Doesn’t that DVD cover look like something you’d roll your eyes at and skip over in the Blockbuster straight-to-DVD ghetto? Between the cover and the Netflix description I was expecting mild entertainment, maybe something so bad it’s mockable.
Well, surprise – Red Sands is awesome.
Not perfect, to be sure. It starts out with a screen of explanatory text that is not only redundant with later dialogue but indeed repeated almost verbatim. The opening almost but not quite gives away the ending, or at least gives away the body count. (Which, if nothing else, saved me from spending an hour and a half going “NOOOOO DON’T DIE ALDIS HODGE!”) But from there, it proceeds pretty darn well, with some good scary tension and a couple of moments so clever that I might actually have gone “Ooooh!” at them.
The plot, in Netflix’s defense, is something of a classic. A group of American soldiers in Afghanistan, in the process of checking out a hilly area, stumble across an ancient statue carved into the rock. The Geeky Translator (Callum Blue) fills them all in about the Djinn, how they were created by God out of fire and basically have to be contained in *cough* statues or whatever because they hate all humans and will gleefully rip them apart if let out.
So of course the Company Asshole (Brendan Miller) hauls off and shoots the statue. Just because. In a rather surreal moment, the other soldiers rip him a new one for destroying antiquities.
The soldiers are then sent to a brick house out in the middle of the desert to keep an eye on a road. There isn’t a road. There are a bunch of dead, fried-to-a-cinder bodies, which the soldiers bury out back, blaming their crispy condition on a white phosphorous bomb.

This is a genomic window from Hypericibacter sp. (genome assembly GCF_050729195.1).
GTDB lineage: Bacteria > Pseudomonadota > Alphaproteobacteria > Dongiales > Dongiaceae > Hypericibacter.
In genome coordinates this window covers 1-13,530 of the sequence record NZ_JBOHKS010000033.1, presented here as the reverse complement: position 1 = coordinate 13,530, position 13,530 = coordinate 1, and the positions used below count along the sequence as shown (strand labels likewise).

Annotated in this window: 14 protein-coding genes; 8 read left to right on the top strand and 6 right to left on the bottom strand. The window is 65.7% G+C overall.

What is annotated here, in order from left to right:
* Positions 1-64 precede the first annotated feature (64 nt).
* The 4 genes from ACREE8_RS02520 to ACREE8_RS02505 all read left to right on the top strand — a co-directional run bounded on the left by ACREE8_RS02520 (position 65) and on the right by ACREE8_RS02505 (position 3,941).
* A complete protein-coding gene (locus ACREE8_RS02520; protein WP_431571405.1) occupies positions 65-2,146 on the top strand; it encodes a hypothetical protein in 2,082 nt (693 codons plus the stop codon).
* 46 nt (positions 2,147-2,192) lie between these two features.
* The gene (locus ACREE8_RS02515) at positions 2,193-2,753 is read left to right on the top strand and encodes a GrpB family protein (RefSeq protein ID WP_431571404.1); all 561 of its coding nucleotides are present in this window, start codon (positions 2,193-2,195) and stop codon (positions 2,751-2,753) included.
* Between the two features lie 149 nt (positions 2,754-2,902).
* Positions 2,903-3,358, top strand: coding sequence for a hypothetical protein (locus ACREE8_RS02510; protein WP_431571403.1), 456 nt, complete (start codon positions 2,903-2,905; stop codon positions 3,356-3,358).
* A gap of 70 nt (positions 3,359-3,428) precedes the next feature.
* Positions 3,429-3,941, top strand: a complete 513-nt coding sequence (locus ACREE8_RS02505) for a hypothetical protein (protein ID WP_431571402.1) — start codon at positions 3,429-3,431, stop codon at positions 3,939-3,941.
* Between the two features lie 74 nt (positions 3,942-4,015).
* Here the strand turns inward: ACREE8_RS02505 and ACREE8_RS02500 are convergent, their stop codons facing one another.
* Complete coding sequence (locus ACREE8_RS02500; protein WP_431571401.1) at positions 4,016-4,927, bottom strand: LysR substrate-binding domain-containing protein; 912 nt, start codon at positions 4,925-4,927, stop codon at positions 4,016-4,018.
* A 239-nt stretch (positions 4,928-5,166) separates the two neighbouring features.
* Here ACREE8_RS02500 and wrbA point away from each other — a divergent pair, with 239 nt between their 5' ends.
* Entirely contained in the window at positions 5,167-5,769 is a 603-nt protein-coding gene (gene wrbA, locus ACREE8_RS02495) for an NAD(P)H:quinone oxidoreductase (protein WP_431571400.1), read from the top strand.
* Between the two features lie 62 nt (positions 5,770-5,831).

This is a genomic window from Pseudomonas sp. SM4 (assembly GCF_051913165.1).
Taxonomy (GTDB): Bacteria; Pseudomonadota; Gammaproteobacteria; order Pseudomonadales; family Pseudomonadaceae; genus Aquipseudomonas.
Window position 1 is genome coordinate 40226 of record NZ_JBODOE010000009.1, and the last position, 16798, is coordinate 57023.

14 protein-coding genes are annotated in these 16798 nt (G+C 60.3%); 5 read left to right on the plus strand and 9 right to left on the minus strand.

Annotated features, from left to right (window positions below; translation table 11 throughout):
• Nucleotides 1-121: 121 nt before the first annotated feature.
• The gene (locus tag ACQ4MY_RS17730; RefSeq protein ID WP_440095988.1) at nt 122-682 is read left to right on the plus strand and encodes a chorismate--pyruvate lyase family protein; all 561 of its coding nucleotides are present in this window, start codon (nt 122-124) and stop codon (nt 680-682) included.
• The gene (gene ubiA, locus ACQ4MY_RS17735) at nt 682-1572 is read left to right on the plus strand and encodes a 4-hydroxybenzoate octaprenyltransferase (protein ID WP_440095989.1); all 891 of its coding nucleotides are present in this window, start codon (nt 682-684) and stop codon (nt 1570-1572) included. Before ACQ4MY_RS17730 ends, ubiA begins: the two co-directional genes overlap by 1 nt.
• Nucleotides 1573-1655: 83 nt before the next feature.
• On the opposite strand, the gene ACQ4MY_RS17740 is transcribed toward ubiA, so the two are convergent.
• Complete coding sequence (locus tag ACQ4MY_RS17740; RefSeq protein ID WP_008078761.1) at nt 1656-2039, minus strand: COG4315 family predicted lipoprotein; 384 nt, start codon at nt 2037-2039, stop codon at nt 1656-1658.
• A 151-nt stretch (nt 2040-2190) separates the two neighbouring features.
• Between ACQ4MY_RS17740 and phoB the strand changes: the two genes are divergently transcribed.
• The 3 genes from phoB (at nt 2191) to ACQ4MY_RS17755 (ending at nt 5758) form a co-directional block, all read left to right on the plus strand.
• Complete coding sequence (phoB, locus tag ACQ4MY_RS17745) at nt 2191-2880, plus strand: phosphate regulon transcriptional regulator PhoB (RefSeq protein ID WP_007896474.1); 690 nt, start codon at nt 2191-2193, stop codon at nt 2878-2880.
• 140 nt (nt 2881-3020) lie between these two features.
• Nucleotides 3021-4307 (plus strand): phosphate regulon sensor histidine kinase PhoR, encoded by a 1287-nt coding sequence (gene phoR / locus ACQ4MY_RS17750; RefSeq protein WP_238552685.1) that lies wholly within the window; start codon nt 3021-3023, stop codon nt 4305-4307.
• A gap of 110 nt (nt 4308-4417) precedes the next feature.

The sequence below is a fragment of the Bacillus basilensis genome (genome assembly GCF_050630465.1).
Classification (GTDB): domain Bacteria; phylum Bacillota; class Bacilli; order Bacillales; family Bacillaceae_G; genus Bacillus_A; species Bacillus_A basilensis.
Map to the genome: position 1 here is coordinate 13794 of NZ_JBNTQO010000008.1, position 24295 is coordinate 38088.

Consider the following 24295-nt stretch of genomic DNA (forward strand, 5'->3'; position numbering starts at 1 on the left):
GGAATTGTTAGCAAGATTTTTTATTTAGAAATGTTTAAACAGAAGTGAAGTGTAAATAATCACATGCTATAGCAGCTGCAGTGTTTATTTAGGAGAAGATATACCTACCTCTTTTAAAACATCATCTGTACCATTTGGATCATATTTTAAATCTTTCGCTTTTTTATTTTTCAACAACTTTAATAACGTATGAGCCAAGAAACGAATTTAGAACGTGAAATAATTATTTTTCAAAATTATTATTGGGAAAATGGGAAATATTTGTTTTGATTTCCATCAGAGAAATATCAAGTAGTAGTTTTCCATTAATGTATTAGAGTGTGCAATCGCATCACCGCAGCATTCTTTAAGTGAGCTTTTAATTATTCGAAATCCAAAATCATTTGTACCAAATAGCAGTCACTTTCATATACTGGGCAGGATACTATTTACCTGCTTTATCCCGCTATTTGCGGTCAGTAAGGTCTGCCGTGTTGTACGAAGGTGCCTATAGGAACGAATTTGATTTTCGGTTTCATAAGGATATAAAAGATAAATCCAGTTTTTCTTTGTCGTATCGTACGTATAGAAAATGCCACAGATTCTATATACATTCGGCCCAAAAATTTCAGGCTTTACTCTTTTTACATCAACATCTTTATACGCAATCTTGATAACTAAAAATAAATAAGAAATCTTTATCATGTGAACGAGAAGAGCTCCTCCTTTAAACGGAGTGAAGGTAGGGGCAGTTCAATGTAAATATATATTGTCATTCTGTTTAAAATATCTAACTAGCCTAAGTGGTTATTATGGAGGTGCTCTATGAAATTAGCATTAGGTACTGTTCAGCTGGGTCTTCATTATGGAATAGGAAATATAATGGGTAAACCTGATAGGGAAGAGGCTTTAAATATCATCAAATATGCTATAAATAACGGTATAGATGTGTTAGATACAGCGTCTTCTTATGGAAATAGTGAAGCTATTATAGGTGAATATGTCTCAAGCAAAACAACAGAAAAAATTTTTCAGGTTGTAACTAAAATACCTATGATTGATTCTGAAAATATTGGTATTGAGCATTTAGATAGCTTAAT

No sooner do they get there than their communications equipment starts malfunctioning and playing weird messages; the translator and the staff sergeant (Leonard Roberts) start having flashbacks to People They Killed By Mistake, Oops; there’s an enormous sandstorm; and an Arab woman (Mercedes Masohn) stumbles into their bunker, not speaking any language the interpreter knows.
See, I would probably have given her some water and politely shown her the door as soon as the storm was over, but the soldiers let her hang around. No one seems to think this is a good idea, the audience least of all, and sure enough, it isn’t.
The cinematography in Red Sands was a thing to behold. I didn’t love the obligatory shaky-cam shots, but the night shots are lit in green, almost like you’re watching them through a night-vision scope, and that was a nice touch. The exterior shots really accentuate the feeling of being stuck somewhere unsafe in the middle of nowhere. The pacing was effective too – once things start going to hell and the body count starts racking up, the action is tight and claustrophobic, and the men are in as much danger from each other as from the Djinn. The acting is above par, with Final Guy (Shane West, Tom Sawyer from The League of Extraordinary Gentlemen) turning in a very effective confused-yet-competent performance that’s a nice change from Final Girls who seem to survive by the grace of God and a lazy scriptwriter.
The end has a nice little Twilight Zone twist that I didn’t see coming at all. I was like “OH I C WHAT YOU DID THAR!” and caused my cats to look at me funny.
So what’s the verdict? Three stars. I might actually buy this one for the collection if I can find it somewhere cheap. Good action, light on the gratuitous gore, and you really cannot go wrong with Aldis Hodge, so.